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Why Maersk is paying a premium to expand into land-based logistics in Asia

MAERSK’s acquisition of one of Asia’s leading logistics providers will allow the world’s biggest container line to integrate its logistics business with the entire supply chain of its 200 biggest customers, from production through to consumers’ doorsteps, retail stores and fulfilment warehouses.

The Danish company said it was buying Hong Kong-based LF Logistics in a deal worth $3.6bn.

The acquisition means Maersk can become a “large strategic part of our customers’ supply chain to support them even if there is no direct ocean element,” according to Vincent Clerc, head of the company’s Ocean & Logistics division.

“Getting capabilities in contract logistics across Asia, which is the fastest-growing market and today is one of the most strategic priorities from many of these top 200 customers, made a lot of sense because it suddenly put us in a place to further the relationship that we have with them and actually capitalise on growth in the rise of the East,” he said.

“We can leverage not only to capitalise on the rise of the East, but also we can take and export to other markets like South Asia, the Middle East’s Latin America or Europe.”

The deal to buy the in-country logistics division of LF Logistics will add 223 distribution centres across 15 countries in Asia.

Maersk already operates 326 freight and logistics facilities worldwide, with 57 in the US, as well as 89 across the Indian subcontinent and Asia, including 21 in Vietnam, 12 in China and 13 in India.

By contrast, 95 of LF Logistics’ centres are in the Philippines and 49 in China, according to a Maersk investor presentation.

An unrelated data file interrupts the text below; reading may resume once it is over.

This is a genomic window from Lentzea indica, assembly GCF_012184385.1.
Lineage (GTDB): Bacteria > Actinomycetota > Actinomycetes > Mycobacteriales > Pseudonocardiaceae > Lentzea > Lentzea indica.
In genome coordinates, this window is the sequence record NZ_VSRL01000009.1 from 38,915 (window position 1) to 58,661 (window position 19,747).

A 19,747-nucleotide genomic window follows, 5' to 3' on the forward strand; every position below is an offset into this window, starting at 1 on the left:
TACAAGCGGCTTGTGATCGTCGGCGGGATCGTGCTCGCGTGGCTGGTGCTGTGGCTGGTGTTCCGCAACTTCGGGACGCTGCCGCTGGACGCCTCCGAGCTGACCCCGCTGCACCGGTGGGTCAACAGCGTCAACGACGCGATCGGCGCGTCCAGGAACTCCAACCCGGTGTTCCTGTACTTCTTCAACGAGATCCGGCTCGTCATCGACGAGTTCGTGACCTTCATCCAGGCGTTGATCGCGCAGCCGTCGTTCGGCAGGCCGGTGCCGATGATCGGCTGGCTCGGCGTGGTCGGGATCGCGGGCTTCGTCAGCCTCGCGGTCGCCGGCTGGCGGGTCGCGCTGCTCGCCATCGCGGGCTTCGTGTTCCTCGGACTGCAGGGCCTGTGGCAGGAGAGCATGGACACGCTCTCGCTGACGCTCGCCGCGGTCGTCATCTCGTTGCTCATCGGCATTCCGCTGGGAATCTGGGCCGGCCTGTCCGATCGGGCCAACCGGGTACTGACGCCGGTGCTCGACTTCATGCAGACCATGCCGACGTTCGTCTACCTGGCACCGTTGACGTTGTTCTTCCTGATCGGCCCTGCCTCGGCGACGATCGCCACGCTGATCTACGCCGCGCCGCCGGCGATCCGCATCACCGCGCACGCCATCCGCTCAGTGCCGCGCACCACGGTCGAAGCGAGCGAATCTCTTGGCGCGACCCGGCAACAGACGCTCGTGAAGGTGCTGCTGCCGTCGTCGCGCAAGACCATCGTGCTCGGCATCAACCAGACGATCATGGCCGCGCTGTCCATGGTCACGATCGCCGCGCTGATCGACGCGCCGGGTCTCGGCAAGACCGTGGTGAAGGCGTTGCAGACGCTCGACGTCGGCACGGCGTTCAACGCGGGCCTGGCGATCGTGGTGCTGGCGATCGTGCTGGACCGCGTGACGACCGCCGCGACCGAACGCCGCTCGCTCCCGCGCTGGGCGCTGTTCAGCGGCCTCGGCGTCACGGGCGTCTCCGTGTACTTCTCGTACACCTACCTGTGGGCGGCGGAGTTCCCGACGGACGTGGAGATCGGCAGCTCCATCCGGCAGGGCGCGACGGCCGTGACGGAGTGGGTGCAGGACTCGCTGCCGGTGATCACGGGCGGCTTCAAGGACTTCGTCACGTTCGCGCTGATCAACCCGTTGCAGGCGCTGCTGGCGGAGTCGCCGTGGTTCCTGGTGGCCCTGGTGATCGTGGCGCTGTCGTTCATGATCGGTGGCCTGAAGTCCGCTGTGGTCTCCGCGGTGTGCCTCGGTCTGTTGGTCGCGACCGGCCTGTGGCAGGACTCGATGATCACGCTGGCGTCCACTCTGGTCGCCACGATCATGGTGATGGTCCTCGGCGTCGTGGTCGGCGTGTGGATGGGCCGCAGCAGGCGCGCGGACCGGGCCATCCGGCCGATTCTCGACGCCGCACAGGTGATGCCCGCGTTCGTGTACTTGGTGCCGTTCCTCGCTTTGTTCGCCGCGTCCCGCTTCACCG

The deal excludes the global freight management division, which covers freight-forwarding and provides about half of LF Logistics’ $2bn in revenue. Maersk closed its own Damco freight-forwarding brand at the end of 2020, integrating it within its logistics business.

How the container line, which already moves 20% of world box trade, will manage the freight-forwarding component for LF Logistics is unclear.

Maersk told a presentation it would enter a “strategic partnership” with Li & Fung, the parent company of LF Logistics “to develop logistics solutions” but did not provide further information.

Li & Fung “is expected to retain and continue to build out the carved-out global freight business following the completion of the transaction” it said.

The deal needs regulatory approval and is expected to close in 2022.

“I don’t think that it pits us against freight forwarders,” Mr Clerc told Lloyd’s List in an interview. “There are certain areas where we are competing with them today, where we have competed with them in the past and where we will compete with them in the future.

“There are other areas where they’re highly valued customers of ours, and yes, we have these dual relationships depending on different areas of the supply chain, but that has been there for a long time.”

Maersk expects LF Logistics revenue to double to $2bn by 2026, with integration costs of $80m over the next two years.

The purchase placed the container line as the world’s seventh-largest contracts logistics business, a presentation said, while immediately adding $1bn to the existing $9bn in revenues across its Logistics & Services division.

UPS, DHL Group, FedEx Corp, Kuehne + Nagel, Nippon Express and DB Schenker are the top six contract logistics businesses, based on revenues and warehouse space.

Maersk’s logistics revenues have grown 80% since the first quarter of 2020, which was related to volume growth not freight rates, Maersk chief executive Soren Skou told the investor call.

The intended purchase of “omnichannel” LF Logistics was “pandemic-agnostic” and had already been under consideration before the pandemic disrupted supply chains, according to Maersk. Omnichannel is a new marketing lexicon used to describe continuity of experience for customers across brands, formats and devices.

Mr Clerc said Maersk had not overpaid, even though the price implied that the company had doubled in value based on what Singapore’s Temasek paid for a 22% stake in LF Logistics in 2019.

“There’s been a few things that have changed since Temasek came in,” he said. “The group was going through a lot of restructuring and a lot of changes, and certainly they got a very good deal to come in at that point.

“Second, the business has grown significantly, it has grown every year, but it has grown significantly more than 20% to 25% since they came in and valuations have come up also during the pandemic.

“Plus, we are paying a control premium because we are taking over the entirety of the business whereas Temasek was just taking a minority share.”

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